September 1 marked the 10-year anniversary of the availability of life without parole as an alternative to capital punishment in Texas.
While this may seem like a strange milestone to celebrate, the option of life without parole has made an enormous difference in the state that has long been known as the national leader in capital punishment.
Before life without parole, juries were faced with a difficult decision in capital cases: sentence a convict to death, or worry that he or she may be released on parole in around 40 years. With the thought of a dangerous criminal again walking the streets in the back of their minds, juries usually opted for the death penalty.
In 2005, I finally passed SB 60, a triumph six years in the making. SB 60 gives juries the opportunity to impose a life sentence without the possibility of parole. This option has allowed juries and prosecutors to ensure that Texas’ most heinous criminals will spend their entire lives in jail, without having to resort to capital punishment.
This bill benefits the state in many ways. Due to the extensive legal process required before a prisoner may be executed, sentencing a criminal to life in prison is less costly to state and local governments. The prosecutors and the victim’s family can rest easy knowing that the perpetrator is behind bars forever rather than have to undergo the repetitive testifying at multiple trials involved in ruling for capital punishment. Decreasing the prevalence of capital punishment also makes it less likely that an innocent life will be ended for the crimes of another, whether as a result of inadequate legal representation or unscrupulous investigational procedures.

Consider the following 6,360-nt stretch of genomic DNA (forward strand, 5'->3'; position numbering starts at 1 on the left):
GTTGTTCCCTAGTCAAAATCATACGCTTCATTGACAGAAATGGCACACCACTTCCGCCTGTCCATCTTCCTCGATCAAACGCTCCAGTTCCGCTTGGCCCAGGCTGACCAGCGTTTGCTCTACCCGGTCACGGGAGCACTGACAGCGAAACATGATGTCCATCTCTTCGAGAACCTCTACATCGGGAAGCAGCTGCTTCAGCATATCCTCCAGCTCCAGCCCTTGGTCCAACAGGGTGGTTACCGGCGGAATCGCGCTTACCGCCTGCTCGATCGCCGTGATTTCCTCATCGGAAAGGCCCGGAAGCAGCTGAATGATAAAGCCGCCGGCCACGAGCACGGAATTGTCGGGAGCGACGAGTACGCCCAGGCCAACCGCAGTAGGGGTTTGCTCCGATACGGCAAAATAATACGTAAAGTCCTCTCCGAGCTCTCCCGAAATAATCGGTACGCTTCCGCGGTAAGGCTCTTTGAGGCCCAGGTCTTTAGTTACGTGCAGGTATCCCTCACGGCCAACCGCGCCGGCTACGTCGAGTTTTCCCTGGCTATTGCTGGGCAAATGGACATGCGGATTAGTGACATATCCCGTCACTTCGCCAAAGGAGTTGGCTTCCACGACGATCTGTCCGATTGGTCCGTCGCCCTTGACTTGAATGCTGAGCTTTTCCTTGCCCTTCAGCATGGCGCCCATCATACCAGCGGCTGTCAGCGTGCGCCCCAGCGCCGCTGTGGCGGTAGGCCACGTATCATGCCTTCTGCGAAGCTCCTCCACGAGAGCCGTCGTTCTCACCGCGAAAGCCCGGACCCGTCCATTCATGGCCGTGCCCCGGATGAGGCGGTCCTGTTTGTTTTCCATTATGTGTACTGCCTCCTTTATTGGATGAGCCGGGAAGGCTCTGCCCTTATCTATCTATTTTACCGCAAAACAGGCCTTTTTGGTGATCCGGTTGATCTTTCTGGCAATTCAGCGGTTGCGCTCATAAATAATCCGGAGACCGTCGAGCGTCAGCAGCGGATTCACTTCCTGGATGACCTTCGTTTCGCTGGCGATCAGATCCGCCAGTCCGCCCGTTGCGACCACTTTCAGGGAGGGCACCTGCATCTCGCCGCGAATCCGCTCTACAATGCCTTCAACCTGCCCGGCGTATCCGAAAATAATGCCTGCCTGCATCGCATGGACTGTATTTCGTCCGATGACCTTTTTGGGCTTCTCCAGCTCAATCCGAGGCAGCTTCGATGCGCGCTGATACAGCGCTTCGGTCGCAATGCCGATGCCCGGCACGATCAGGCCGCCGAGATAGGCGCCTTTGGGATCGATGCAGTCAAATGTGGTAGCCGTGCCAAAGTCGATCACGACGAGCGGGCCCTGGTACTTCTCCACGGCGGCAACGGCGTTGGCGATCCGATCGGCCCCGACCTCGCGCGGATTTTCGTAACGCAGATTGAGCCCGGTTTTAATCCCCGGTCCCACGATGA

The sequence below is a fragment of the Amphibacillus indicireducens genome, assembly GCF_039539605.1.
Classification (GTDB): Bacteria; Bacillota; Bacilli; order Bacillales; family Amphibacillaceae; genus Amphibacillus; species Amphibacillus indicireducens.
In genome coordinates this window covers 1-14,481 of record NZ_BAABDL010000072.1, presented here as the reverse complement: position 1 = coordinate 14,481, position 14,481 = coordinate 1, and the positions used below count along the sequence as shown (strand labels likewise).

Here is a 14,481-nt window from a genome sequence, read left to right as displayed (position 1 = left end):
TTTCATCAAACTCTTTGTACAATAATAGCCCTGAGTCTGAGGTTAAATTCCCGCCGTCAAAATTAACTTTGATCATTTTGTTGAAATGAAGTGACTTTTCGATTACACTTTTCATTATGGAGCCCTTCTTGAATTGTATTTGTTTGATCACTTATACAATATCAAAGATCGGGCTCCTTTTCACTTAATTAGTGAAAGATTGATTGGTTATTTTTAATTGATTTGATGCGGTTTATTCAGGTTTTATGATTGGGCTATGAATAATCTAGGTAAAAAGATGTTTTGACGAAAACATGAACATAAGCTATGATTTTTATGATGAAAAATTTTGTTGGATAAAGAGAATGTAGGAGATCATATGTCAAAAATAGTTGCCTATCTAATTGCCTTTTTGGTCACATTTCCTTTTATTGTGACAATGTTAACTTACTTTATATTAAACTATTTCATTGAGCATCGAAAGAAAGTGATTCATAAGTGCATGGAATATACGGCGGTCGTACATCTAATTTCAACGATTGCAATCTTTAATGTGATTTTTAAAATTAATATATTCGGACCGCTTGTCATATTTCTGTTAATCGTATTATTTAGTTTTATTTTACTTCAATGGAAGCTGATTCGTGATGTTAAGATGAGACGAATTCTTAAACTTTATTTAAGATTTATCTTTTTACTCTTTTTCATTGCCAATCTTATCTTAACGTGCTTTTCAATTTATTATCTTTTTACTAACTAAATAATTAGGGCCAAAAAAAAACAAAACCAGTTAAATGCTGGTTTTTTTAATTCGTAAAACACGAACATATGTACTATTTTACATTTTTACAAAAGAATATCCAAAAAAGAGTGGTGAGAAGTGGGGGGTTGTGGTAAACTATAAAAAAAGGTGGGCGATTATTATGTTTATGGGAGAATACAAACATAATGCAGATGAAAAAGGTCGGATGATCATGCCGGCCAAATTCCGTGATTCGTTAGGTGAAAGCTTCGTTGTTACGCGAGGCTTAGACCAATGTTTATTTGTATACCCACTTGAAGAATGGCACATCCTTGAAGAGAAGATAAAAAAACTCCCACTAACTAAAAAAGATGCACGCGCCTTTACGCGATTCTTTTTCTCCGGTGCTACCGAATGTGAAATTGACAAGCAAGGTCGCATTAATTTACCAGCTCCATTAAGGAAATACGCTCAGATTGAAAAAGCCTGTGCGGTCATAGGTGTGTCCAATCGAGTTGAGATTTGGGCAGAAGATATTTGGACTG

Since the option of life without parole has given juries more flexibility in recommending sentences for Texas’ criminals, we have seen significant shifts in the application of capital punishment. In the last ten years, executions of prisoners have steadily decreased from about 20 per year to about 10 per year. The number of new death sentences per year have similarly decreased from an average of 30 in the years 2000-2004 to an average of 10 in the years 2005 to 2014. Only two criminals have been sentenced to death in this state so far this year, both within the last month.
However, there is still work to be done to ensure that justice is offered everyone who enters the Texas legal system. Today, 251 inmates remain on death row in Texas, and many of those awaiting execution were convicted in trials that left some doubt as to their guilt. This number includes Julius Murphy, whose execution was stayed by the Court of Criminal Appeals within the last week after his attorneys raised doubts about the veracity of testimony brought against him.
On Friday, October 23, I will join the Texas Catholic Conference in hosting Journey to Mercy, a series of discussions on how to move toward a fairer criminal justice system in our state. The panels will focus on topics related to the death penalty, including fiscal cost, risk of wrongful conviction, and moral issues.
As a pro-lifetime legislator, I believe that we all have a responsibility to protect life at all of its stages – even the lives of those convicted of heinous crimes. I look forward to hearing from criminal justice experts on ways we can work together to develop solutions that minimize the use of capital punishment in Texas.